Totally new to welding. Simple questions

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tornitore45
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Totally new to welding. Simple questions

Postby tornitore45 » Tue Jun 13, 2017 5:08 pm

I have a Harbor Freight 90A flux core welder and got the poorest coverage of slag, can not even call it a bad weld.

First, assuming I can even appreciate the dimension, how long should be the arc?
Second, how to select the wire speed?

I got all the theory, the angles, the spiral or half moons motions but when the arc strikes I can't see much trough the dark helmet.

Some help please
Mauro Gaetano
in Austin TX

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SteveHGraham
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Re: Totally new to welding. Simple questions

Postby SteveHGraham » Tue Jun 13, 2017 5:26 pm

Bad welder here. Believe it or not, your ability to see the arc will get better with practice. It may feel like the helmet is the problem, but somehow or other, you will start to see the arc better whether you change the helmet or not. I switched to the lowest shade setting on my helmet, and that helped a lot. You can also train a strong light on the point where you're welding. There is a tiny battery-operated flashlight that screws to torches, and although you wouldn't think it would help, it does.

https://www.amazon.com/Steck-Manufactur ... B002YKIM6S

I got a $12 magnetic sewing light on Ebay, and it's very helpful. You have to keep the base far enough away from the work to keep the hot table from melting it.

http://www.ebay.com/itm/Bonlux-LED-Sewi ... Swo4pYR8t7

I don't know if that link goes to the light I bought, but it illustrates the species.

I have never used flux-cored wire, so can't help with that.

The forum at Weldingtipsandtricks.com is fantastic.
Don't trigger me, bro!

dbstoo
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Re: Totally new to welding. Simple questions

Postby dbstoo » Fri Jun 16, 2017 10:23 pm

The stick out should be about 3/8 inches.

While that is not a great welder, it will do OK under the right conditions. I made a 1/4 inch thick 4x6 plate out two 2x6 bars by following the same procedures that you use with a larger mig. I did it just to see if I could. I V'd the edges and use the appropriate gap. It took two passes, and there was lots of spatter, but it worked and was later used as a motor mount for the 3 HP motor on my mill.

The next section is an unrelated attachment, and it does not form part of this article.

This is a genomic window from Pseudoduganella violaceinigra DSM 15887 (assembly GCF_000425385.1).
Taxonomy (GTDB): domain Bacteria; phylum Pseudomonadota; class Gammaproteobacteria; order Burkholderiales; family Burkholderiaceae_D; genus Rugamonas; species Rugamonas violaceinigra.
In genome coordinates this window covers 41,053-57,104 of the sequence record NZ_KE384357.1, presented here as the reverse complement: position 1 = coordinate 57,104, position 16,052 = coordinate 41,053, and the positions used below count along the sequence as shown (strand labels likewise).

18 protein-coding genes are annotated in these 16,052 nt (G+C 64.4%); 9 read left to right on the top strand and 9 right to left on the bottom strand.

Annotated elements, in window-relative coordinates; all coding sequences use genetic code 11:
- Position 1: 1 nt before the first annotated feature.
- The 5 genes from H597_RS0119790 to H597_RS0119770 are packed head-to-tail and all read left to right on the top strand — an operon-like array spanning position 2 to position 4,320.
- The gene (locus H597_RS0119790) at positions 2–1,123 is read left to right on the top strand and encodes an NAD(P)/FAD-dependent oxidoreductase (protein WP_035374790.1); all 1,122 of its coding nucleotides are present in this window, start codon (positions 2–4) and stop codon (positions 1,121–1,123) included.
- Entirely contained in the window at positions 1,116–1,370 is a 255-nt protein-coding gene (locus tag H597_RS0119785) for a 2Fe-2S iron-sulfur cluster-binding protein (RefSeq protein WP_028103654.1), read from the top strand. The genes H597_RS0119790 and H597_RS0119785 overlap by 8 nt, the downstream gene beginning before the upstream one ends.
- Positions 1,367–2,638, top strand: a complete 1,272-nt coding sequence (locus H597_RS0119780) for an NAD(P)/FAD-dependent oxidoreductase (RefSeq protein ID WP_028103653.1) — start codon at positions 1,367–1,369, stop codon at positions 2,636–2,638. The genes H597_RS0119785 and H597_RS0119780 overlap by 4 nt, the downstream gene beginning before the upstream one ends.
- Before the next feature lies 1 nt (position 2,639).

The wire speed should be set so that it comes out fast enough to keep a constant arc going when holding the nozzle 3/8 to 1/2 inch above the metal. I seem to recall that there's a chart in the manual that tells you what to set the wire and heat at, depending on the metal you are welding. I traded up for a MIG welder.

tornitore45
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Re: Totally new to welding. Simple questions

Postby tornitore45 » Sat Jun 17, 2017 5:32 am

I think I kept the nozzle distance too wide in my previous trials. I do not have many projects calling for this tool but next time I will try closer control. I have no illusion regarding the quality of this welder, to me is just a low expectation toy for light and rare needs.
Mauro Gaetano

in Austin TX

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NP317
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Re: Totally new to welding. Simple questions

Postby NP317 » Sat Jun 17, 2017 9:46 am

My Hobart 140 Mig Welder has a chart inside the access door to the spool and innards.
I defines wire diameters, thickness of materials being welded, and heat and wire speeds.
I have followed those numbers with great success.
Maybe your welder has such a chart inside?

I get the best welds with wire speeds that prevent arc-sputter. Nice and continuous arcs and motion.
~RN

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SteveHGraham
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Re: Totally new to welding. Simple questions

Postby SteveHGraham » Sat Jun 17, 2017 10:02 am

I have a chart like that on my MIG. My advice is to start there but not be afraid to depart from the instructions if you need to. I have not found the chart to be infallible.
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BigDumbDinosaur